On October 8, US District Judge Ricardo Urbina ruled that 17 ethnic Uighurs detainees at the Guantanamo Bay camp should be released immediately since they were not regarded as enemy combatants by the administration, and there was no evidence against them. We were not just holding them indefinitely without having brought any charges yet; it was the cheerfully admitted position of the Bush administration that there was no basis whatsoever for bringing any charges. In short, they weren’t considered to be guilty of anything at all.
The Bush administration immediately asked the U.S. Court of Appeals for the District of Columbia Circuit to block Judge Urbina’s order while they appealed it. Although the White House advanced a truly idiotic rationale, the appeals court duly blocked the order.
Now the appeals court has duly upheld the appeal:
By a two to one vote, a three-judge panel of a US appeals court ruled Wednesday that a federal judge does not have authority to decide who can legally enter the United States, a power they said resides only with the president or Congress.
The court struck down an October 8 ruling by US District Judge Ricardo Urbina who ordered the federal government to free the 17 men in the Washington area where there is a large Uighur community.
“We are certain that no habeas corpus court since the time of Edward I ever ordered such an extraordinary remedy,” wrote senior Circuit Court Judge Raymond Randolph.
Perhaps the no-doubt-honorable Raymond Randolph should also have considered whether any court since the time of Edward I has ever been asked to rule on such an extraordinary situation, where all principles of natural justice have been abandoned, where all pretense of following the principles of natural justice has been abandoned?
Let’s play a little Q-and-A game.
Why are these 17 Uighurs in prison?
They are in prison today simply because we made the mistake of putting them in Guantanamo yesterday (even though they are not enemy combatants, even though they are not guilty of anything).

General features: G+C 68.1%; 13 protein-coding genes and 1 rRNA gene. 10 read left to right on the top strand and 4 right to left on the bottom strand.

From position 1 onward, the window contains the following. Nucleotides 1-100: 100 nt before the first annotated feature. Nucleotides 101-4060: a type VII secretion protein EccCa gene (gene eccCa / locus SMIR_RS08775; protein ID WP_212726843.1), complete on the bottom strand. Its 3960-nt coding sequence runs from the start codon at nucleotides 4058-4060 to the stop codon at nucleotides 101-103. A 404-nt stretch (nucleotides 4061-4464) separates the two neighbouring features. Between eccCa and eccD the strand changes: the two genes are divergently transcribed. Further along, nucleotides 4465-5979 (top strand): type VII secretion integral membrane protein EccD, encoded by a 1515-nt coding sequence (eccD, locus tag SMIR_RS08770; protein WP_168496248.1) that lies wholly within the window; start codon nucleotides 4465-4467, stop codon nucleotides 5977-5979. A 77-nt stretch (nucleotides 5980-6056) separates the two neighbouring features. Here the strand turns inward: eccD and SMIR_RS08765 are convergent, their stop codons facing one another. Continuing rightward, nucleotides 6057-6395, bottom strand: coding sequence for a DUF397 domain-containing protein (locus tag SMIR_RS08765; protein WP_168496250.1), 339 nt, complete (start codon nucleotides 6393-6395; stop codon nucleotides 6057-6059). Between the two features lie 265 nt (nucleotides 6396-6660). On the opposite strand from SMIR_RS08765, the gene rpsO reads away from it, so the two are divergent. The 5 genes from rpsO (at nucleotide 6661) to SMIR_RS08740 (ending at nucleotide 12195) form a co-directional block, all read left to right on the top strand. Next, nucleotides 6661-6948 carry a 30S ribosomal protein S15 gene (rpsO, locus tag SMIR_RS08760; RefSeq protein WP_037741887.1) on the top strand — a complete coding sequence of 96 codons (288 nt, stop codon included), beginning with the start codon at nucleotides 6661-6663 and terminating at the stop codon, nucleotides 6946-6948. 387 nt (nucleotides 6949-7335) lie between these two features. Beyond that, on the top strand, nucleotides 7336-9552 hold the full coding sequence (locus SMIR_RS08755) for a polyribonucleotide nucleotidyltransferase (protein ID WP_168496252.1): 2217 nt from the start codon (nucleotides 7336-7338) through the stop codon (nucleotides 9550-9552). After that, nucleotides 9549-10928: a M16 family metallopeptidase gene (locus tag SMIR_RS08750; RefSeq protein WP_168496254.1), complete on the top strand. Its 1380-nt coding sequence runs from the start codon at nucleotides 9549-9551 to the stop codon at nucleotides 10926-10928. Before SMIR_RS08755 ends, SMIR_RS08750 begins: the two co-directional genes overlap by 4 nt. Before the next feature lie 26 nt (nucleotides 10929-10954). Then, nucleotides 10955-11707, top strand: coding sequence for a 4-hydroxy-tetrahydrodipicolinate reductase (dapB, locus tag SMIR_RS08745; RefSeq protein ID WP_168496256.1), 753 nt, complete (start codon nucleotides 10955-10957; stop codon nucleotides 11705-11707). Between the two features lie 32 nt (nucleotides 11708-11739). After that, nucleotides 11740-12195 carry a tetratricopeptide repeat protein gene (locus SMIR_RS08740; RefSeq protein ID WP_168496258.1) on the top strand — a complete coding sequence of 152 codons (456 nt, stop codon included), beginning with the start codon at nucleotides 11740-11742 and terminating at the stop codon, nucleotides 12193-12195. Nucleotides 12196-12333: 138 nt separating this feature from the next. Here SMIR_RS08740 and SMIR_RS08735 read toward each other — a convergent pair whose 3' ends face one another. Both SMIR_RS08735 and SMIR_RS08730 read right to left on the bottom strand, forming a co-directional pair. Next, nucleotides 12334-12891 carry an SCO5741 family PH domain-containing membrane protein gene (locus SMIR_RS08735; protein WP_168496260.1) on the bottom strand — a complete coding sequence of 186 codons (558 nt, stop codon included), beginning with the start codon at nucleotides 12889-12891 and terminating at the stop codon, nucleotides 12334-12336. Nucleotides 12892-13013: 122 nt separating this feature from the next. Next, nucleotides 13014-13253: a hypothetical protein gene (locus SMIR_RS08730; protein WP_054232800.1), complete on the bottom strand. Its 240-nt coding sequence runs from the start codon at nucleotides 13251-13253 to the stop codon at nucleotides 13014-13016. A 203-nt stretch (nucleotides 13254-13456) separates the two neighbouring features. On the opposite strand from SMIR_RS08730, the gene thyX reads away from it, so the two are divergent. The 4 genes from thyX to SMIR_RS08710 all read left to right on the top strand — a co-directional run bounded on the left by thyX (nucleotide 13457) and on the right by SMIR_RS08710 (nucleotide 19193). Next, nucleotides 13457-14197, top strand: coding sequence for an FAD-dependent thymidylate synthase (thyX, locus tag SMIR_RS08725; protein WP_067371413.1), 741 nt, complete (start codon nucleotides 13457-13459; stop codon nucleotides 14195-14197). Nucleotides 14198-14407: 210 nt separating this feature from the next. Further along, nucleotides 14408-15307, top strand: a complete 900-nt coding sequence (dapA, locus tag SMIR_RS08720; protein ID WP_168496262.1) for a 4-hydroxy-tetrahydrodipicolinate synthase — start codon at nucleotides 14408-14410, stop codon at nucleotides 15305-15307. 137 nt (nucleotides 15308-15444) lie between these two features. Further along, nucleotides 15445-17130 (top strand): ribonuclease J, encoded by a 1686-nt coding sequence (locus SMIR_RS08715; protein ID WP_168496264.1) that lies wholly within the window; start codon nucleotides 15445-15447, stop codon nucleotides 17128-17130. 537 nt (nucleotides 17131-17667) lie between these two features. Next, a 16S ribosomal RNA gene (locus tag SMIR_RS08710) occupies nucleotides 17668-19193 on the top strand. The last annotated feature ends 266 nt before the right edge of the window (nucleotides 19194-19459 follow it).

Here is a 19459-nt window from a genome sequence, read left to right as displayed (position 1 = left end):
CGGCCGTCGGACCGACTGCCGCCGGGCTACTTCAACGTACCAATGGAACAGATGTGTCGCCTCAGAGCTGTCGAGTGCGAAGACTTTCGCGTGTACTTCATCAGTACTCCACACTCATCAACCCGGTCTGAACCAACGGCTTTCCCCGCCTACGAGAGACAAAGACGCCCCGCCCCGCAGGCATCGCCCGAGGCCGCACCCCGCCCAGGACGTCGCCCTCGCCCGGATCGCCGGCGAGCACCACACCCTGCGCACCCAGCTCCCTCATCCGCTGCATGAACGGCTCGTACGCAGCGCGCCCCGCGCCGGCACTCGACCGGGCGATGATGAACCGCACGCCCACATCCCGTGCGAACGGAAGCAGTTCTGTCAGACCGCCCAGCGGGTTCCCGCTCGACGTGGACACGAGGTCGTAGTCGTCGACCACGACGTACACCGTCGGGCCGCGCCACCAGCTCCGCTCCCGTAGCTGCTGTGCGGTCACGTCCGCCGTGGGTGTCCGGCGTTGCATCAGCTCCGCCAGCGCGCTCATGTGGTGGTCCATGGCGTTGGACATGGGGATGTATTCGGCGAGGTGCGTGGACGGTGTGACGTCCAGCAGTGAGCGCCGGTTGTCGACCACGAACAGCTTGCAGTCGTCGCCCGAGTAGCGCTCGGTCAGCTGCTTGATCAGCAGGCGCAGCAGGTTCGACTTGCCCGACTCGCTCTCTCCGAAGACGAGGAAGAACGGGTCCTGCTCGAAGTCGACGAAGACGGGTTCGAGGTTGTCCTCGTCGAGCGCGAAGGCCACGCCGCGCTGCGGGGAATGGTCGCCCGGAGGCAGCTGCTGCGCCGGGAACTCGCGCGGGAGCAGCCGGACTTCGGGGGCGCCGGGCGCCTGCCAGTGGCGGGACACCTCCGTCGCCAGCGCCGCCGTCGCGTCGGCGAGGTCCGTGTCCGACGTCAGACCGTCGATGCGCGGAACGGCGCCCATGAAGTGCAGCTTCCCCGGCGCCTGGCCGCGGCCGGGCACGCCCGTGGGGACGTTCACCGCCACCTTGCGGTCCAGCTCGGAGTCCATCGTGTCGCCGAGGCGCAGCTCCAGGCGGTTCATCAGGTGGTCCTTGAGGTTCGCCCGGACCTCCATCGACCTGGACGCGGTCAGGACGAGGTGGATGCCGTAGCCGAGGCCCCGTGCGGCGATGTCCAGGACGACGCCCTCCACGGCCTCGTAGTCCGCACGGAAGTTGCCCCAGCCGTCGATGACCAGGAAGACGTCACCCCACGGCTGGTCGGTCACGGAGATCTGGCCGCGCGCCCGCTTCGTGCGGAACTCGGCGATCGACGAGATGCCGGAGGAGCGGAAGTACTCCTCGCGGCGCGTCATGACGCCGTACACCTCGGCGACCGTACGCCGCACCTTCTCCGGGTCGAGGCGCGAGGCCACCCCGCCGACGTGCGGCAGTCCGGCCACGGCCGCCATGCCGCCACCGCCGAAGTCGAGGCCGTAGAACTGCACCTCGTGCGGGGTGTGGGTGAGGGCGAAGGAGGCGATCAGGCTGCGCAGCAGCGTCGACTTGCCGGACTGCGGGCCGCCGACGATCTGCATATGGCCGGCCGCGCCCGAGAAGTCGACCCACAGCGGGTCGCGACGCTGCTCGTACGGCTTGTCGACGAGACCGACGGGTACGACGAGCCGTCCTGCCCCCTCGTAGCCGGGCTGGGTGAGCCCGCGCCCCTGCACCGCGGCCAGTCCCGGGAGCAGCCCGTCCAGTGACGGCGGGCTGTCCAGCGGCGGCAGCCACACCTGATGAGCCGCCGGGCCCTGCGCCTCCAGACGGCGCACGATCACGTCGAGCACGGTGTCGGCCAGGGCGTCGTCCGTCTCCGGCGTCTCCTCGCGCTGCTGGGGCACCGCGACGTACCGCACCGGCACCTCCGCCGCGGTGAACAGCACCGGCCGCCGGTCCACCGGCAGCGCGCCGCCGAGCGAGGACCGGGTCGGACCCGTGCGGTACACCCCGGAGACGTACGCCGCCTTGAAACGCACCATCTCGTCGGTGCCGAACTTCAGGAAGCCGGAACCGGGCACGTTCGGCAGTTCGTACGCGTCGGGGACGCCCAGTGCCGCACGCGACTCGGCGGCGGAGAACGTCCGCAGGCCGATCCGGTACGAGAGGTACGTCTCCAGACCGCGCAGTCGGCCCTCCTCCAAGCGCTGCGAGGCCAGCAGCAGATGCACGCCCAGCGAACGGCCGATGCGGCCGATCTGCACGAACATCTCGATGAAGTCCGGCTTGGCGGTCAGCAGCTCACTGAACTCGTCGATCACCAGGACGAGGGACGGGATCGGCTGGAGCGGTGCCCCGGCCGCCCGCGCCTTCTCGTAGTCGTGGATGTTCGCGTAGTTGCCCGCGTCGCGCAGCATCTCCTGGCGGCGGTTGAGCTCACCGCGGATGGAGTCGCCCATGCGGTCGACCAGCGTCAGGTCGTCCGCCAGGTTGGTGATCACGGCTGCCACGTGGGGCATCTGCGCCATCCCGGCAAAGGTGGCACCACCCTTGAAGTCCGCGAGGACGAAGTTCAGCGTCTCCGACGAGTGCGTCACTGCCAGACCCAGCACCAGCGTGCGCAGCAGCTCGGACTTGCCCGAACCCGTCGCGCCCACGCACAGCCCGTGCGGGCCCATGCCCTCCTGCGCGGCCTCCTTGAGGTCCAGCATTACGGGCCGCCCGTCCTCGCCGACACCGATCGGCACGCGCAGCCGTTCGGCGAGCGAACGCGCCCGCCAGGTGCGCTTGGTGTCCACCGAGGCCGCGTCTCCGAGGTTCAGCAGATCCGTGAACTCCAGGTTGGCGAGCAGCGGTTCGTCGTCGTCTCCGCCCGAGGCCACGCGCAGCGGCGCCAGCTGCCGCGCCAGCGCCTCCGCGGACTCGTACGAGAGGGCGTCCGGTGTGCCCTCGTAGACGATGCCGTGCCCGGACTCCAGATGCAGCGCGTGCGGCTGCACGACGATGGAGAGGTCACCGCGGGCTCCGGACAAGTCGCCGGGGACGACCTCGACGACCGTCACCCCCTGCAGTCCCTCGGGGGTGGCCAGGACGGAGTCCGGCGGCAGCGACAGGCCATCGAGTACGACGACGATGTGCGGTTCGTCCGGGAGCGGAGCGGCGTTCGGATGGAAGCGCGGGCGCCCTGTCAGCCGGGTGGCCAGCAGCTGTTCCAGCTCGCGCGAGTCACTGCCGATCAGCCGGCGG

We put them in prison for no fault of their own, and for no good reason. We continue to hold them for no fault of their own, and for no good reason.
We are punishing them, literally, for nothing. Surely, that’s cruel and unusual punishment? We are imprisoning them indefinitely for having committed no crime. Surely, that’s a gross violation of their human rights?
Under what conditions are we holding these 17 Uighurs, given that they are deemed to be innocent of any and all crimes?
As of last October, this was the best answer anyone could give:
In Camp 6, the Uighurs are alone in metal cells throughout the day, are prohibited for the most part from conversing with others, and take all their meals through a metal slot in the door, lawyer P. Sabin Willett said in his affidavit, which was based on what he was told during his visit Jan. 15-18. They have little or no access to sunlight or fresh air, have had nothing new to read in their native language for the past several years, and are sometimes told to undertake solitary recreation at night, he said.
Perhaps they were no longer subject to enhanced interrogation techniques, but in every other way we seem to be treating them the same way we treat the other Guantanamo detainees, the ones we consider to be the worst of the worst. Are these not unconscionable conditions in which to hold men we consider to be innocent? Surely, this adds a whole new layer of cruelty to what already constitutes cruel and unusual punishment? To hold bona fide prisoners of war under these conditions would be a gross violation of the Geneva Conventions. Perhaps the no-doubt-honorable Raymond Randolph should have considered what it violates to hold innocent human beings under these conditions?
But, hey, in the opinion of the U.S. Court of Appeals for the District of Columbia Circuit, the principle that only the President or Congress can make decisions about immigration trumps everything else. It trumps the injunction against cruel and unusual punishment. It trumps violations of basic human rights. If the only way to set them free and end their cruel and unusual punishment, the only way to stop depriving them of their basic human rights is to order the executive branch to bring them to the U.S., then it is better to go on depriving them of human rights, to continue their cruel and unusual punishment.
Because the principle that only the President or Congress can make decisions about immigration is self-evidently sacrosanct.
(The White House, incidentally, has declined to comment on the ruling.)